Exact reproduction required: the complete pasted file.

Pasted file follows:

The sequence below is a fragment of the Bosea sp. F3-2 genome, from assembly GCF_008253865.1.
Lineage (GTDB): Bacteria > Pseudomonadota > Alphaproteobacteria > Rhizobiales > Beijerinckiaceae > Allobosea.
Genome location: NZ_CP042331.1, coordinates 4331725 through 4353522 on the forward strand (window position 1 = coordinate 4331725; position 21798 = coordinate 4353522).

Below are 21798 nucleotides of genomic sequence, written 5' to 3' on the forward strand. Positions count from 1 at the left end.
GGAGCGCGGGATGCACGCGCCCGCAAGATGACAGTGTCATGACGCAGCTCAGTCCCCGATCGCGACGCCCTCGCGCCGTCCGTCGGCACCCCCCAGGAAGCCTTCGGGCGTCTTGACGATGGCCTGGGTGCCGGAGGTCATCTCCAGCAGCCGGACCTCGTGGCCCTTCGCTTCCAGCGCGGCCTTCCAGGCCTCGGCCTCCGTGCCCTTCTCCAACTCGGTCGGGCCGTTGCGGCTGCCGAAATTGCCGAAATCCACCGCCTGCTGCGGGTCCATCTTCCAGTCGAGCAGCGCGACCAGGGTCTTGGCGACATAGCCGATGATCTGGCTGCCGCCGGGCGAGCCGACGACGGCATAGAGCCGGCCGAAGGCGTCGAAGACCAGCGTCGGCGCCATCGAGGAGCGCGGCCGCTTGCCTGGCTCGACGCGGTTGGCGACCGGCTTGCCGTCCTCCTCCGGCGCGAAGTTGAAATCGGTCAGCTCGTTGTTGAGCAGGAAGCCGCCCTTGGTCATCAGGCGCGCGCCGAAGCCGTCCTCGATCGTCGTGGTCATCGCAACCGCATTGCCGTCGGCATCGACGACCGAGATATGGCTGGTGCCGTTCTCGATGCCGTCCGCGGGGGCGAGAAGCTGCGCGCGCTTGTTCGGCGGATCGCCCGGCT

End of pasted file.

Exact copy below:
The sequence below is a fragment of the Bosea sp. F3-2 genome, from assembly GCF_008253865.1.
Lineage (GTDB): Bacteria > Pseudomonadota > Alphaproteobacteria > Rhizobiales > Beijerinckiaceae > Allobosea.
Genome location: NZ_CP042331.1, coordinates 4331725 through 4353522 on the forward strand (window position 1 = coordinate 4331725; position 21798 = coordinate 4353522).

Below are 21798 nucleotides of genomic sequence, written 5' to 3' on the forward strand. Positions count from 1 at the left end.
GGAGCGCGGGATGCACGCGCCCGCAAGATGACAGTGTCATGACGCAGCTCAGTCCCCGATCGCGACGCCCTCGCGCCGTCCGTCGGCACCCCCCAGGAAGCCTTCGGGCGTCTTGACGATGGCCTGGGTGCCGGAGGTCATCTCCAGCAGCCGGACCTCGTGGCCCTTCGCTTCCAGCGCGGCCTTCCAGGCCTCGGCCTCCGTGCCCTTCTCCAACTCGGTCGGGCCGTTGCGGCTGCCGAAATTGCCGAAATCCACCGCCTGCTGCGGGTCCATCTTCCAGTCGAGCAGCGCGACCAGGGTCTTGGCGACATAGCCGATGATCTGGCTGCCGCCGGGCGAGCCGACGACGGCATAGAGCCGGCCGAAGGCGTCGAAGACCAGCGTCGGCGCCATCGAGGAGCGCGGCCGCTTGCCTGGCTCGACGCGGTTGGCGACCGGCTTGCCGTCCTCCTCCGGCGCGAAGTTGAAATCGGTCAGCTCGTTGTTGAGCAGGAAGCCGCCCTTGGTCATCAGGCGCGCGCCGAAGCCGTCCTCGATCGTCGTGGTCATCGCAACCGCATTGCCGTCGGCATCGACGACCGAGATATGGCTGGTGCCGTTCTCGATGCCGTCCGCGGGGGCGAGAAGCTGCGCGCGCTTGTTCGGCGGATCGCCCGGCT